It took 70 days, 3 hours and 48 minutes for Jasmine Harrison to row across the Atlantic Ocean — a 3,000-mile journey from the Canary Islands off the northwest coast of Africa to the Caribbean island of Antigua.
At 21, Harrison is the youngest woman ever to row solo across an ocean. Her boat is 23 feet long, weighs about a ton, and includes a small cabin and a bunker that she slept in.
“It feels unreal and every different emotion you can imagine,” she says. “I can't describe it properly.”
Harrison says her body told her to take the challenge and her mind wouldn’t move on from the idea until she completed the journey. She didn’t have experience rowing but teaching herself a new skill made the competition even more enticing.
Months after entering the race, she realized the boat can go backward. She traveled more than 60 miles on some days, she says, but sometimes bad weather sent her backward or in the wrong direction.
Navigating on her iPad or phone, which broke during the trip, was easy because she was heading straight west, she says.
It wasn’t all smooth sailing: Harrison capsized twice. The first time, a rough wave hit the side of the boat, sending her overboard until another wave flung her back on deck. She says this experience didn’t shake her.
But two days before she completed the journey, a bigger wave sent her flying into the cabin seat. Harrison hurt her head, lower back and her elbow — which made it difficult to bend her arm to row.
“At that point, I was kind of glad about the capsize because it made me want to actually then finish,” she says. “I was ready to finish and ready to say goodbye to the ocean.”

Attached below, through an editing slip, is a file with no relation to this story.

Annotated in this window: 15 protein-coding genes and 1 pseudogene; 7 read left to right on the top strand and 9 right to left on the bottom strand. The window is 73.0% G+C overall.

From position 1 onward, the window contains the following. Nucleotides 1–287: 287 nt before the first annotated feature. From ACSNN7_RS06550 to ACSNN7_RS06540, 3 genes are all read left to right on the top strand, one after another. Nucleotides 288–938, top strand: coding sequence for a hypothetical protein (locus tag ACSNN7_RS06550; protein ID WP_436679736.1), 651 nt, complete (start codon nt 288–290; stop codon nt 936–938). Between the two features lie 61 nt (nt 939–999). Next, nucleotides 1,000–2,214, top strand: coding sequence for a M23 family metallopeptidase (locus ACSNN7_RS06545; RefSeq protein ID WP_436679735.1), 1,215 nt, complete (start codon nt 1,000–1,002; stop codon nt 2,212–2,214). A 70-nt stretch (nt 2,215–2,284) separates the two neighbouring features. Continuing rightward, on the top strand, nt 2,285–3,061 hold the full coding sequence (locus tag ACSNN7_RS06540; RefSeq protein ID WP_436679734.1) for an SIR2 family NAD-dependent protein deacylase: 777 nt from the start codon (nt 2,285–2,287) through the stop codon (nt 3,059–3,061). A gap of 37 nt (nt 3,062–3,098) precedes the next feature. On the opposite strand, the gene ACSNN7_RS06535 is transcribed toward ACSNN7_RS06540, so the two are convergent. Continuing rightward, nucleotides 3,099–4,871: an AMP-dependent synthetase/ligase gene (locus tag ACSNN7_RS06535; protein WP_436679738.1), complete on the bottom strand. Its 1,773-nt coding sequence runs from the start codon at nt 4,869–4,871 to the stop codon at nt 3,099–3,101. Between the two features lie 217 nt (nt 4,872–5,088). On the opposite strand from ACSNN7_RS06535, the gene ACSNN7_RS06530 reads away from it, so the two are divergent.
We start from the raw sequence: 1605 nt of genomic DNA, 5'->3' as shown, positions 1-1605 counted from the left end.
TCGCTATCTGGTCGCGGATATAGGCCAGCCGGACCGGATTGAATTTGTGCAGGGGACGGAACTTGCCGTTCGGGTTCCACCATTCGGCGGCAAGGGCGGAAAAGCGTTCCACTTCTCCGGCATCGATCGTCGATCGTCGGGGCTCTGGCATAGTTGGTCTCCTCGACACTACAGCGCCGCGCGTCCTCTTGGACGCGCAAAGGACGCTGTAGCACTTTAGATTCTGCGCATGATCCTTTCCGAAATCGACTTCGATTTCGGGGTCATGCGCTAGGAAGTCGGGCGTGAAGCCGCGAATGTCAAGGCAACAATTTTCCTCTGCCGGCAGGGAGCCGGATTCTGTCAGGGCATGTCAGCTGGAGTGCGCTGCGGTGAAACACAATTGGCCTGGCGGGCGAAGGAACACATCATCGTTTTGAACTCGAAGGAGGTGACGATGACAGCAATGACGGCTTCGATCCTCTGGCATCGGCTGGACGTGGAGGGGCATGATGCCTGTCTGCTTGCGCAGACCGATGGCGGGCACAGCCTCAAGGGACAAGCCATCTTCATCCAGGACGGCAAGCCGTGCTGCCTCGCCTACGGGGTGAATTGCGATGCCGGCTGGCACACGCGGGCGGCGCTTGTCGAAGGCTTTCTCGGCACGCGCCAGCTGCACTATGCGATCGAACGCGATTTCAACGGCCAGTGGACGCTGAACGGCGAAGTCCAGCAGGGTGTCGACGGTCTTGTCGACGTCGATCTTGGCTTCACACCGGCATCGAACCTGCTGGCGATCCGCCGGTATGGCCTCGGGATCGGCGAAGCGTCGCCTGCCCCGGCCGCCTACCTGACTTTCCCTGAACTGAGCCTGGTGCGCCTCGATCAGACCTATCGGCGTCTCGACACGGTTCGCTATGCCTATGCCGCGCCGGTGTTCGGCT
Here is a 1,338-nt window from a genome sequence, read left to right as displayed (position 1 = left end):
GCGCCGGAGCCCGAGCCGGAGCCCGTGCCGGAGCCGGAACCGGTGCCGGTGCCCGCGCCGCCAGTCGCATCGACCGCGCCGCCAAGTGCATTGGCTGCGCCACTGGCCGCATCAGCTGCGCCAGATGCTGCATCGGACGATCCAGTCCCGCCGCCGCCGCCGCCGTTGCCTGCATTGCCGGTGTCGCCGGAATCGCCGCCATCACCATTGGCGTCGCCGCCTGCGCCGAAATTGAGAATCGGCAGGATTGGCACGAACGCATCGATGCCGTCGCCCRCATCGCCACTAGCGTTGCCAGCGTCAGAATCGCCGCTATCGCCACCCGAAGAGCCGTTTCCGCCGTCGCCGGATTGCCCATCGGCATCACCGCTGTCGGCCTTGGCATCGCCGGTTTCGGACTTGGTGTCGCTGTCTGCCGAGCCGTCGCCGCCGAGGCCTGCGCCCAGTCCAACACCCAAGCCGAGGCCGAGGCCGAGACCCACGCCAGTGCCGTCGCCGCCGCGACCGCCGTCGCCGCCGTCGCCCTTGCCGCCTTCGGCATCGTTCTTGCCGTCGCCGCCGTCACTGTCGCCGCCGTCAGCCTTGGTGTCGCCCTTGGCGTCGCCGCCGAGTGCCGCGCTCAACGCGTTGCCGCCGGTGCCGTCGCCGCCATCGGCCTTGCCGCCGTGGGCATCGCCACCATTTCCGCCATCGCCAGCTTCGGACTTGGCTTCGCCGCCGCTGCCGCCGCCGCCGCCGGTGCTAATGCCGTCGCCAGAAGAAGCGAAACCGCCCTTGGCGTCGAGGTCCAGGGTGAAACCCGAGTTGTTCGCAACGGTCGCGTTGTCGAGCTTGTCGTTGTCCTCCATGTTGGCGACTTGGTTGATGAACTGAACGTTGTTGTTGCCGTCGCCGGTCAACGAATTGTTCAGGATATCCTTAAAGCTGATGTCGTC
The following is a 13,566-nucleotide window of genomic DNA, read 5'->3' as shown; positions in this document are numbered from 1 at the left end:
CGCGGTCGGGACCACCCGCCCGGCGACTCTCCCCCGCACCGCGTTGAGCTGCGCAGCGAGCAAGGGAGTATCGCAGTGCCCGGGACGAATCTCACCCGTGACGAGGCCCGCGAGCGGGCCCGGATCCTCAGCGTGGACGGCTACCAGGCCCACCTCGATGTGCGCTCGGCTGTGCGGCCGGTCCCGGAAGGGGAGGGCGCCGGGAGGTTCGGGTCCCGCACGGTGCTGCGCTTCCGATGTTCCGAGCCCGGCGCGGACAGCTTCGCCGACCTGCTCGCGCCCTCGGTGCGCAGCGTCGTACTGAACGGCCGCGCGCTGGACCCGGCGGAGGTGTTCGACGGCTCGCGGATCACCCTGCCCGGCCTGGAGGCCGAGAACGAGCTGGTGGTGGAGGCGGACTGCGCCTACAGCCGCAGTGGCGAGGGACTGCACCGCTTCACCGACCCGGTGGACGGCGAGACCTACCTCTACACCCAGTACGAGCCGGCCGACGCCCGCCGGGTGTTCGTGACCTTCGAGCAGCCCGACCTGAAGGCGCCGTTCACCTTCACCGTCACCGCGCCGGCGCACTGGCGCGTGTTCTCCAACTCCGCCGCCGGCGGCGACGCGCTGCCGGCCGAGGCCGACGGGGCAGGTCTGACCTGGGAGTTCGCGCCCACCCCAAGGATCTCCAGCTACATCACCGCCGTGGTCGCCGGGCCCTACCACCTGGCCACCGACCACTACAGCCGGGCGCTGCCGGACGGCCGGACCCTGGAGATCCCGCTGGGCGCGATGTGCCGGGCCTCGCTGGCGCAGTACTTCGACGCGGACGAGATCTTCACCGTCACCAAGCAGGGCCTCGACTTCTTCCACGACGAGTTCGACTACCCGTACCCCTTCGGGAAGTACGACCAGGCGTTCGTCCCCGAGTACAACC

During the long 70 days at sea, she says her brain got used to the isolation. Alone in the middle of the ocean, she refocused her mind during moments of panic and overthinking.
The Atlantic’s marine life kept Harrison company. She saw dolphins, whales, crabs, squid, birds and different species of fish such as triggerfish, dorado and pilot fish.
The experience changed Harrison as a person, she says. She anticipates realizing how much she’s changed once she’s back home in England.
The youngest woman to row solo across an ocean says this title doesn’t matter to her. She embarked on this journey because she felt called to it and encourages people of all ages to take on challenges.
“If you're scared of something when you're 30, if you're scared of something when you're 3, it doesn't make any difference. That's you as a person,” she says. “I just want everybody to feel you can do something if you feel ready for it. Don't rely on somebody else telling you that.”
This segment aired on February 24, 2021.